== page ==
If you’ve made the decision to start a plumbing business chances are you’ll already know about the challenges involved. And, as rewarding as it can be, launching a successful business can mean lots of hard work and dedication.
There are a variety of aspects to consider when starting out on your own. Ideally, you’ll already have some knowledge and experience of plumbing, whether in a domestic or commercial environment. Other factors you’ll need to think about are:
A robust business plan
Before diving straight in, you should draw up a business plan, outlining your forecast for the next year. Include financial aspects such as predicted spending, the type of work you’ll offer and any funding that you’ll need.
You should also consider the legalities around registering your business and think about how you intend to grow your company over the next few months.
It’s a good idea to carry out some market analysis to make sure you have a USP among the competition, particular in your local area.
Your initial outlay will need to cover equipment costs so make sure you take these into account. Common plumbing tools and equipment include fillers and putties, pipe cutters, grips, drills and a range of fittings, valves and thermostats.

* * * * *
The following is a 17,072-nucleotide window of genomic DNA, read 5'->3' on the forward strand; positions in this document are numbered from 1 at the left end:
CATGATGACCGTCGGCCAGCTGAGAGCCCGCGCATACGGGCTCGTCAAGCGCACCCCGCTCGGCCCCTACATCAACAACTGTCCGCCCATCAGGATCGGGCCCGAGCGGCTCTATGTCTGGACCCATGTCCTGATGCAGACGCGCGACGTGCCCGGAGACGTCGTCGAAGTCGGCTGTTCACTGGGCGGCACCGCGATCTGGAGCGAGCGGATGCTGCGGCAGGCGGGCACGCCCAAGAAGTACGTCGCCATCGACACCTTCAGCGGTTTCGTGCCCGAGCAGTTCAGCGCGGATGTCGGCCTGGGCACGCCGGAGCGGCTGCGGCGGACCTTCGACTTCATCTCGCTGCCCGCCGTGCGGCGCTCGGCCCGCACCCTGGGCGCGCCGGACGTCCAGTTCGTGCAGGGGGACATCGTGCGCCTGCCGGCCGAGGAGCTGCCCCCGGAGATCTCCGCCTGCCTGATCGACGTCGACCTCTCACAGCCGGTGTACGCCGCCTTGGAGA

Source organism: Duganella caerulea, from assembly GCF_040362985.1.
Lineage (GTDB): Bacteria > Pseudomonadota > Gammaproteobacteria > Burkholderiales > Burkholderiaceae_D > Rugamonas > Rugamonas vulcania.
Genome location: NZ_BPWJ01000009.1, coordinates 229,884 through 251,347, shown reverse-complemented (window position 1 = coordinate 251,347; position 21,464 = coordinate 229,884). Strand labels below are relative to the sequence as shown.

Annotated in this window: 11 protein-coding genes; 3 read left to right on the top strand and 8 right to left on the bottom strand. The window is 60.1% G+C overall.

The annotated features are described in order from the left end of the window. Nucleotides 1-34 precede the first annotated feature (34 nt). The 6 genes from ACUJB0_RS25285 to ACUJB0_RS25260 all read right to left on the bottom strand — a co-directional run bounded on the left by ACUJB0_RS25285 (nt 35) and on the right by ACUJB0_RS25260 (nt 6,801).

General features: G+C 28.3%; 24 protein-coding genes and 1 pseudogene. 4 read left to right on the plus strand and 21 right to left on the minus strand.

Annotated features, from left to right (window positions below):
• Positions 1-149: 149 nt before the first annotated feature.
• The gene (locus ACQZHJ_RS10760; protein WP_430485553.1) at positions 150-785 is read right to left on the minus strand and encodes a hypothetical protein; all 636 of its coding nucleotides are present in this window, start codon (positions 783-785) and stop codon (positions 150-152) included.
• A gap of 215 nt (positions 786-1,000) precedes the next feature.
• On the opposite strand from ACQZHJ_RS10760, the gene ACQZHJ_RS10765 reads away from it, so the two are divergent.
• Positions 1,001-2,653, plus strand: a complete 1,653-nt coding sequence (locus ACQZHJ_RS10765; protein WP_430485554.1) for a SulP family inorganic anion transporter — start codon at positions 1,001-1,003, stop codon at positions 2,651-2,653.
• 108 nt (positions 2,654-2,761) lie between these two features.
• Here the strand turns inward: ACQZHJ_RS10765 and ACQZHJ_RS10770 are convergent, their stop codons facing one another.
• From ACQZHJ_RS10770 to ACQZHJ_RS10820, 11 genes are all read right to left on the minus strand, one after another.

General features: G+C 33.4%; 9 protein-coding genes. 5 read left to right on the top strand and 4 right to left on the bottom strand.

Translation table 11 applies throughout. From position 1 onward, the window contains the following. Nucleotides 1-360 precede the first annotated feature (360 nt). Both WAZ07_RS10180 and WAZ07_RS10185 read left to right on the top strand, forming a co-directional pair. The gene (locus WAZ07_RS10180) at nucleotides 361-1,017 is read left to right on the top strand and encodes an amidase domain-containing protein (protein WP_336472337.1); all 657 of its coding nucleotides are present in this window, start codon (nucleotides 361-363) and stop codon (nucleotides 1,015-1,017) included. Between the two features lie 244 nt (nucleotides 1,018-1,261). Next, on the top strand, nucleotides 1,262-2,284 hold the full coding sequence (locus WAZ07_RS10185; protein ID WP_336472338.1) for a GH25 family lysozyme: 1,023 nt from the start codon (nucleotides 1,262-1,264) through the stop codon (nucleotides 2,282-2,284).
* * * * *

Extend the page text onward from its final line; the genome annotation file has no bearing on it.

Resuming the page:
You’ll need to consider storage and transport too. Many plumbers choose to use a van to make it easy to carry all their equipment. But it’s important to not leave any expensive tools in a vehicle overnight while working on projects.
Expertise and training
Even if you already have plumbing expertise it can be a good idea to make sure you’re fully qualified and have completed the right training for running a plumbing business. You might consider becoming a member of an official body such as the Chartered Institute of Plumbing and Heating Engineering. This can add an extra level of reassurance and trust for customers.
You should also provide any appropriate training for those you employ and make sure you provide suitable personal protective equipment.
Finally, you’ll need to make sure you market your business to your intended customers. Your target audience will depend on the type of plumbing work you choose to do, whether residential or commercial.
When first starting out, it’s a good idea to use social media channels to get the word out and consider advertising in local publications. You should also make sure you’re listed on online directories so your business is easy to find.
Once you’ve got an initial bank of customers, ask them to leave reviews and testimonials to increase your reputation and to help encourage others to use your services.
Other factors to consider include diary management, to ensure you give each project enough time, and budgeting skills. It might also be a good idea to build your network of tradespeople as plumbers often work alongside gas engineers, tilers and decorators. These contacts could come in handy for both you and your customers.